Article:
First steps

A blog reader (thanks!) told me about a study published earlier this month in “Nature.” I’ll start with a quote from the Eureka Alert I read yesterday ( For the first time, scientists have decoded the complete DNA of a cancer patient and traced her disease – acute myelogenous leukemia – to its genetic roots. A large research team at the Genome Sequencing Center and the Siteman Cancer Center at Washington University School of Medicine in St. Louis sequenced the genome of the patient – a woman in her 50s who ultimately died of her disease – and the genome of her leukemia cells, to identify genetic changes unique to her cancer.


The scientists believe that these genetic changes originated from a single clone (!) and occurred one after the other—a sort of domino effect. They discovered three types of mutated genes: genes that are tumor-suppressors under normal circumstances, genes that promote cancer growth, and genes that may unlock the mystery of chemoresistance. Ahhh, chemoresistance…this phenomenon is unfortunately common to many cancers, including myeloma (incidentally, while doing research for this post I made an unexpected discovery…must do some major research this weekend…hope it pans out!).


The Eureka Alert provides a good, easy-to-understand summary. But I like to check my sources whenever possible, so I looked up the full study: Using a simple skin sample taken from the AML patient, these Washington University scientists found ten genes with acquired mutations. Two had already been studied, as they possess typical AML mutations and are involved in disease progression, but eight presented “new” mutations. The researchers determined that all of these mutations […] were present in nearly all tumour cells at presentation and again at relapse 11 months later, suggesting that the patient had a single dominant clone containing all of the mutations. No kidding: a single clone!!! Do I smell an AML stem cell, here?


The study is very detailed, very technical. At one point I found myself wading through a sea of alleles and genome gapped alignments and putative small indels and coding exons and split reads algorithms. Mamma mia. Eh, sometimes it is best to give up and glide gracefully over to a study’s Discussion part, which is usually more intelligible. So, let’s have a look at the Discussion. The fact that most of the genes discovered by this team have not been targeted in the treatment of AML justifies the use of next-generation whole-genome sequencing approaches to reveal somatic mutations in cancer genomes. I couldn’t agree more.


Of the unidentified (above-mentioned) eight mutations, four had not been previously implicated in cancer pathogenesis, which I found verrrry interesting. Further on we read that The importance of the eight newly defined somatic mutations for AML pathogenesis is not yet known, and will require functional validation studies in tissue culture cells and mouse models to assess their relevance. So mutations do exist, but they may be harmless, in other words. Probably not, though.


And also: the same mutations were detected in tumour cells in the relapse sample at approximately the same frequencies as in the primary sample. All of these mutations were therefore present in the resistant tumour cells that contributed to the patient’s relapse, further suggesting that a single clone contains all ten mutations. Ah, the single clone theory again.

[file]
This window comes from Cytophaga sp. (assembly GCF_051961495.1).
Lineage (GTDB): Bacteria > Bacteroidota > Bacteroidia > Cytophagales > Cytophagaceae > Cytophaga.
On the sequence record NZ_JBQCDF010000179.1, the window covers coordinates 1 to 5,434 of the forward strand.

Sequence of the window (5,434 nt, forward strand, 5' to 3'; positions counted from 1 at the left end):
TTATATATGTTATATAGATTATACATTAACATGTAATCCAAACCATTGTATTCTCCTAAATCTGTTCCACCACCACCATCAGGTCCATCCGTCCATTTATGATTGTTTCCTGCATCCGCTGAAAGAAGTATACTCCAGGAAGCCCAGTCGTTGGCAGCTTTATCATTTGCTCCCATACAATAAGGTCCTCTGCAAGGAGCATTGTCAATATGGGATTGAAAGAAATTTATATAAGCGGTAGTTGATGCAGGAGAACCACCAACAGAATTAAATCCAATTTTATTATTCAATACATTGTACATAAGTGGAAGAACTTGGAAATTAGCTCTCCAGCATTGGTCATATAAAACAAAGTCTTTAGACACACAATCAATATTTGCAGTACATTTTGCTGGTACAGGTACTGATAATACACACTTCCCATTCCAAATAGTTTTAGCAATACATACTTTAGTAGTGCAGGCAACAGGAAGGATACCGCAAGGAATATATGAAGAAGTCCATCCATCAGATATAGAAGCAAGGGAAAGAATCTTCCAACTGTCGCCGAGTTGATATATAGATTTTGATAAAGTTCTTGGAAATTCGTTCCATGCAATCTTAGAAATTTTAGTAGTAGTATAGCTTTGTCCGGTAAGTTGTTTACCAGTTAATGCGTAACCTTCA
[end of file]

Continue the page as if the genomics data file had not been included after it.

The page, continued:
The study ends on a note of prudence: For AML and other types of cancer, whole-genome sequencing may therefore be the only effective means for discovering all of the mutations that are relevant for pathogenesis. Okay, that, to me at least!, means that a cure for all of these presently incurable cancers, including my own, is not in the near future. This is not easy for me to say, but now I know why my skin crawls whenever I hear myeloma specialists declaring that a “cure” is around the corner or visible on the horizon (it just so happens that I recently heard one say words to that effect)…oh, I wish it were true…


But I don’t want to end on a negative note. I really do hope that genome sequencing for all cancer patients will shift quickly into high gear. And there are reasons to be optimistic. The sequencing technology has improved a great deal. It used to be very expensive and complicated to perform these genetic tests, plus the necessary genomic DNA samples had to be very large, but that is no longer the case. Reduced costs and smaller samples should make this new-generation technology more widely available to us. 


It’s a first step.


  1. It sounds like the Multiple Myeloma Research Consortium is
    exploring the genetics of the disease….

    Merck’s Free Radical
    Matthew Herper 10.22.08, 6:00 PM ET
    Forbes Magazine dated November 10, 2008

    Stephen Friend

    Cancer drugs don’t help 75% of the people who take them. Stephen Friend says he can use science to end the crapshoot
    In the downtrodden drug industry, Merck cancer guru Stephen Friend may be one of the last great dreamers. His latest idea is one that would completely change the secretive and siloed way the pharmaceutical business fights cancer: create a giant, open-to-the-public database that will include every cancer drug and every patient and how that patient is doing. Track everything and over time we might be able to raise the abysmal success rate of treatment.

    Friend, 54, has been a doctor who treated kids with cancer, an academic, an entrepreneur and a biotech chief executive. He helped develop a diagnostic test that predicts whether breast cancer will return after surgery. For five years he has been in charge of getting cancer drugs invented at Merck. Now 8 are in clinical trials, up from one, with 15 more preparing to enter trials. Friend is still unsatisfied. Why is it that, on average, three out of every four people who take a cancer medicine get lots of side effects but no benefit?

    Researchers have been too willing to bet on hunches, he says, yet the technology to understand the complex biology of cancer is at hand. Spurred by Friend, Merck has spent billions on an arsenal of technologies for understanding how genes work. The resulting data stream is sent through the fastest supercomputer in the drug industry, a beast that consumes 64 kilowatts of power and is capable of 16 trillion calculations a second. Friend thinks he can accurately predict how groups of proteins in tumors work together and use that information to kill the cancer. He’s trying to drag the secretive world of drug-discovery chemistry into the computer age.

    The Friend way would take all the data collected each year from the thousands of cancer patients entered in trials, make it anonymous and put it into one database, preferably held by the government but definitely accessible to any physician or scientist. Right now those data are lost to the wind once the trial is over. But by keeping track of patients’ genes, the genes in their tumors and what drugs they take, scientists will be able to discern patterns. Instead of trying drugs in order, from the ones that work most often to those that work least often, doctors will be able to pick the medicine that is most likely to help a particular patient. New medicines will get to market faster, along with diagnostic tests that will predict what will work. Friend predicts, somewhat optimistically, that prescribing decisions won’t be based on “a promotional campaign.” The database will decide.